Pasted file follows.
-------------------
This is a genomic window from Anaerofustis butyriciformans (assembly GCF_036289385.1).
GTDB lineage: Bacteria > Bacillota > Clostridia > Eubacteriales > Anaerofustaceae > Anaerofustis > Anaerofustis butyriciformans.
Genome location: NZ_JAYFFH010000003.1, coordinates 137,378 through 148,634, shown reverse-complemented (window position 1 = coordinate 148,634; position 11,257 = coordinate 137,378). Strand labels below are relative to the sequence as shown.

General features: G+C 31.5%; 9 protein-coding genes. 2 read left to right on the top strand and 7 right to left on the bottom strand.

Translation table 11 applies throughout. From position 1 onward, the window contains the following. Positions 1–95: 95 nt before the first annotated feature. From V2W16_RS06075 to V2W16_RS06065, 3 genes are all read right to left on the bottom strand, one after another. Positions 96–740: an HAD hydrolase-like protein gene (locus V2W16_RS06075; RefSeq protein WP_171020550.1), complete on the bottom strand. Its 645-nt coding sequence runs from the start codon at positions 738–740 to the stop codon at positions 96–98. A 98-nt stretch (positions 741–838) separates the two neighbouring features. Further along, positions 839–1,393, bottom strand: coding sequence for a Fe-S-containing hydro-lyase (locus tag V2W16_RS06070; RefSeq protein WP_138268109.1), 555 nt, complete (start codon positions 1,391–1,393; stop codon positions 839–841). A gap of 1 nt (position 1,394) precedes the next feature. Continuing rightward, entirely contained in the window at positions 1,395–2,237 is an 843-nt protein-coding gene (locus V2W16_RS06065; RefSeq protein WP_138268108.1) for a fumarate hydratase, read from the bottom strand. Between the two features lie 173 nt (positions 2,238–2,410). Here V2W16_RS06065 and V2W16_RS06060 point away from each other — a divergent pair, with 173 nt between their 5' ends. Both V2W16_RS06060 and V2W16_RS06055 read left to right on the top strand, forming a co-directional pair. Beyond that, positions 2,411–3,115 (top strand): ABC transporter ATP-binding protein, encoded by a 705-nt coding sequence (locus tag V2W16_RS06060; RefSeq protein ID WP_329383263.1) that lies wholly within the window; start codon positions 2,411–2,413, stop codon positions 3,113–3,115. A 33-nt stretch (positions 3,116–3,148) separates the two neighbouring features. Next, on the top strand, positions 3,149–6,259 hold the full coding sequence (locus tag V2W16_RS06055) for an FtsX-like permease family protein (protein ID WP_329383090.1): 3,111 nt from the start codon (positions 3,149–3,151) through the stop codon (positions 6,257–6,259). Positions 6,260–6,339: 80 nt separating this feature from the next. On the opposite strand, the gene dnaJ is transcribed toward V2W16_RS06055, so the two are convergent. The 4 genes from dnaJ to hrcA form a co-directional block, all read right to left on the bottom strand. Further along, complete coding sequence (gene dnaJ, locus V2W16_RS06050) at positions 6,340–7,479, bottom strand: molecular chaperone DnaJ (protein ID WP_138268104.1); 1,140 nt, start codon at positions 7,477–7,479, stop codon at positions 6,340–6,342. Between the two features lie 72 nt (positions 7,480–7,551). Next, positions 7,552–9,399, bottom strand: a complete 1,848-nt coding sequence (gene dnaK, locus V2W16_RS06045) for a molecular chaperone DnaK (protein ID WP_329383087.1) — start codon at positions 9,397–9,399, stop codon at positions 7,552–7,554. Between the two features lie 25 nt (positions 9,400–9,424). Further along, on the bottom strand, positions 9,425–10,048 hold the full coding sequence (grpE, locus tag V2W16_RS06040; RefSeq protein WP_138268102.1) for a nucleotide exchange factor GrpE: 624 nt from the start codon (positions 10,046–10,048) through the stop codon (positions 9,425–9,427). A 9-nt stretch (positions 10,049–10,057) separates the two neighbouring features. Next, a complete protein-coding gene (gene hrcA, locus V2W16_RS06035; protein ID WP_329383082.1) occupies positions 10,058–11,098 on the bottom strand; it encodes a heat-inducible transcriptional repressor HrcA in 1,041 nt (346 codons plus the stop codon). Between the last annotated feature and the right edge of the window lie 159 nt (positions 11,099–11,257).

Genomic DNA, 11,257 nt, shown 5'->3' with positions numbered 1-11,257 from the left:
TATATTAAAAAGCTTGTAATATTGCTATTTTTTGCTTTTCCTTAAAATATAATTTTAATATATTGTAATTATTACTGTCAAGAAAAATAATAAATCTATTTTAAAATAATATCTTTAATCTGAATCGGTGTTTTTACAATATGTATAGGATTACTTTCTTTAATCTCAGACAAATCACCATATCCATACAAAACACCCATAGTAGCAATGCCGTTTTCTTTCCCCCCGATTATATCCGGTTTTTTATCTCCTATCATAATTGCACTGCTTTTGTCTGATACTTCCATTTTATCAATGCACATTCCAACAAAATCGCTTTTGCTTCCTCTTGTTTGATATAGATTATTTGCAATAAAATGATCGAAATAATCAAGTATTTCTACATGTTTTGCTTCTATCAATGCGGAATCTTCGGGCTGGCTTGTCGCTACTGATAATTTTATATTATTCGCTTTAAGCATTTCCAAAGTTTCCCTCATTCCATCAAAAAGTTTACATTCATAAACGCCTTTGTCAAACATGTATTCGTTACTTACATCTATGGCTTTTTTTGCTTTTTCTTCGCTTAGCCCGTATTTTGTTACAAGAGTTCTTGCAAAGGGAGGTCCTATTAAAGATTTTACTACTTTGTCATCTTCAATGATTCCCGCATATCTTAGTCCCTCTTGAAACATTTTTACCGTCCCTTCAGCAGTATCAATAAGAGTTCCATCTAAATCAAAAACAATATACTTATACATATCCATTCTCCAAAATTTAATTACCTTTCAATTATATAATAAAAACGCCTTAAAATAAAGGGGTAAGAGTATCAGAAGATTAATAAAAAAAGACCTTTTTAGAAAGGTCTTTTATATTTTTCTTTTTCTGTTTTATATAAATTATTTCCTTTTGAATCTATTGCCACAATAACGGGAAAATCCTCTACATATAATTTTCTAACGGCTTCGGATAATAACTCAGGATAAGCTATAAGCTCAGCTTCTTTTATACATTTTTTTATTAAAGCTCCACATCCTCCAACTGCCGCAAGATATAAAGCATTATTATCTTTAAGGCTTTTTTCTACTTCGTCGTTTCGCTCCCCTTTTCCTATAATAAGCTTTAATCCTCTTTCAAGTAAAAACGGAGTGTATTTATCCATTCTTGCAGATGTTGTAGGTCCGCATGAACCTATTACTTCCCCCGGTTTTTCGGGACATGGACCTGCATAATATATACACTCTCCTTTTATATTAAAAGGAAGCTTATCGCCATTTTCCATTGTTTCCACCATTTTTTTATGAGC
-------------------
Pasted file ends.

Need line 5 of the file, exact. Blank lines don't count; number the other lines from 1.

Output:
Translation table 11 applies throughout. From position 1 onward, the window contains the following. Positions 1–95: 95 nt before the first annotated feature. From V2W16_RS06075 to V2W16_RS06065, 3 genes are all read right to left on the bottom strand, one after another. Positions 96–740: an HAD hydrolase-like protein gene (locus V2W16_RS06075; RefSeq protein WP_171020550.1), complete on the bottom strand. Its 645-nt coding sequence runs from the start codon at positions 738–740 to the stop codon at positions 96–98. A 98-nt stretch (positions 741–838) separates the two neighbouring features. Further along, positions 839–1,393, bottom strand: coding sequence for a Fe-S-containing hydro-lyase (locus tag V2W16_RS06070; RefSeq protein WP_138268109.1), 555 nt, complete (start codon positions 1,391–1,393; stop codon positions 839–841). A gap of 1 nt (position 1,394) precedes the next feature. Continuing rightward, entirely contained in the window at positions 1,395–2,237 is an 843-nt protein-coding gene (locus V2W16_RS06065; RefSeq protein WP_138268108.1) for a fumarate hydratase, read from the bottom strand. Between the two features lie 173 nt (positions 2,238–2,410). Here V2W16_RS06065 and V2W16_RS06060 point away from each other — a divergent pair, with 173 nt between their 5' ends. Both V2W16_RS06060 and V2W16_RS06055 read left to right on the top strand, forming a co-directional pair. Beyond that, positions 2,411–3,115 (top strand): ABC transporter ATP-binding protein, encoded by a 705-nt coding sequence (locus tag V2W16_RS06060; RefSeq protein ID WP_329383263.1) that lies wholly within the window; start codon positions 2,411–2,413, stop codon positions 3,113–3,115. A 33-nt stretch (positions 3,116–3,148) separates the two neighbouring features. Next, on the top strand, positions 3,149–6,259 hold the full coding sequence (locus tag V2W16_RS06055) for an FtsX-like permease family protein (protein ID WP_329383090.1): 3,111 nt from the start codon (positions 3,149–3,151) through the stop codon (positions 6,257–6,259). Positions 6,260–6,339: 80 nt separating this feature from the next. On the opposite strand, the gene dnaJ is transcribed toward V2W16_RS06055, so the two are convergent. The 4 genes from dnaJ to hrcA form a co-directional block, all read right to left on the bottom strand. Further along, complete coding sequence (gene dnaJ, locus V2W16_RS06050) at positions 6,340–7,479, bottom strand: molecular chaperone DnaJ (protein ID WP_138268104.1); 1,140 nt, start codon at positions 7,477–7,479, stop codon at positions 6,340–6,342. Between the two features lie 72 nt (positions 7,480–7,551). Next, positions 7,552–9,399, bottom strand: a complete 1,848-nt coding sequence (gene dnaK, locus V2W16_RS06045) for a molecular chaperone DnaK (protein ID WP_329383087.1) — start codon at positions 9,397–9,399, stop codon at positions 7,552–7,554. Between the two features lie 25 nt (positions 9,400–9,424). Further along, on the bottom strand, positions 9,425–10,048 hold the full coding sequence (grpE, locus tag V2W16_RS06040; RefSeq protein WP_138268102.1) for a nucleotide exchange factor GrpE: 624 nt from the start codon (positions 10,046–10,048) through the stop codon (positions 9,425–9,427). A 9-nt stretch (positions 10,049–10,057) separates the two neighbouring features. Next, a complete protein-coding gene (gene hrcA, locus V2W16_RS06035; protein ID WP_329383082.1) occupies positions 10,058–11,098 on the bottom strand; it encodes a heat-inducible transcriptional repressor HrcA in 1,041 nt (346 codons plus the stop codon). Between the last annotated feature and the right edge of the window lie 159 nt (positions 11,099–11,257).